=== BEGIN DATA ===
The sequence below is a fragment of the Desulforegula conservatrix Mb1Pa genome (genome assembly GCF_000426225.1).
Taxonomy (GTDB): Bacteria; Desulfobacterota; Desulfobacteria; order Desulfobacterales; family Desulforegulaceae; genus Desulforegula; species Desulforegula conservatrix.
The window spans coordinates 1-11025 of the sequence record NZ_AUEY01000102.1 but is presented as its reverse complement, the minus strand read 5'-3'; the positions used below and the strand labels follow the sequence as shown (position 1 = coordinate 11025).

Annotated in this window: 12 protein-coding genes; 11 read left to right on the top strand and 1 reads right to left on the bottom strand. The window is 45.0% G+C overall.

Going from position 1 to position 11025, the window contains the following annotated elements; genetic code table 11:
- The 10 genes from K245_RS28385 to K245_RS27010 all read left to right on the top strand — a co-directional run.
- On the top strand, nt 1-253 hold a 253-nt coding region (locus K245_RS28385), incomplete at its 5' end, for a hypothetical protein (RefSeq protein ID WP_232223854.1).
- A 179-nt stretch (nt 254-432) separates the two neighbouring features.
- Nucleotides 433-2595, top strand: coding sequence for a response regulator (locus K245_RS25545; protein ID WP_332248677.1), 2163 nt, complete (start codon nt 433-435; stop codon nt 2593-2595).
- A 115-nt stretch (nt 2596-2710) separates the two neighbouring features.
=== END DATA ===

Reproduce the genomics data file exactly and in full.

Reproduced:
The sequence below is a fragment of the Desulforegula conservatrix Mb1Pa genome (genome assembly GCF_000426225.1).
Taxonomy (GTDB): Bacteria; Desulfobacterota; Desulfobacteria; order Desulfobacterales; family Desulforegulaceae; genus Desulforegula; species Desulforegula conservatrix.
The window spans coordinates 1-11025 of the sequence record NZ_AUEY01000102.1 but is presented as its reverse complement, the minus strand read 5'-3'; the positions used below and the strand labels follow the sequence as shown (position 1 = coordinate 11025).

Annotated in this window: 12 protein-coding genes; 11 read left to right on the top strand and 1 reads right to left on the bottom strand. The window is 45.0% G+C overall.

Going from position 1 to position 11025, the window contains the following annotated elements; genetic code table 11:
- The 10 genes from K245_RS28385 to K245_RS27010 all read left to right on the top strand — a co-directional run.
- On the top strand, nt 1-253 hold a 253-nt coding region (locus K245_RS28385), incomplete at its 5' end, for a hypothetical protein (RefSeq protein ID WP_232223854.1).
- A 179-nt stretch (nt 254-432) separates the two neighbouring features.
- Nucleotides 433-2595, top strand: coding sequence for a response regulator (locus K245_RS25545; protein ID WP_332248677.1), 2163 nt, complete (start codon nt 433-435; stop codon nt 2593-2595).
- A 115-nt stretch (nt 2596-2710) separates the two neighbouring features.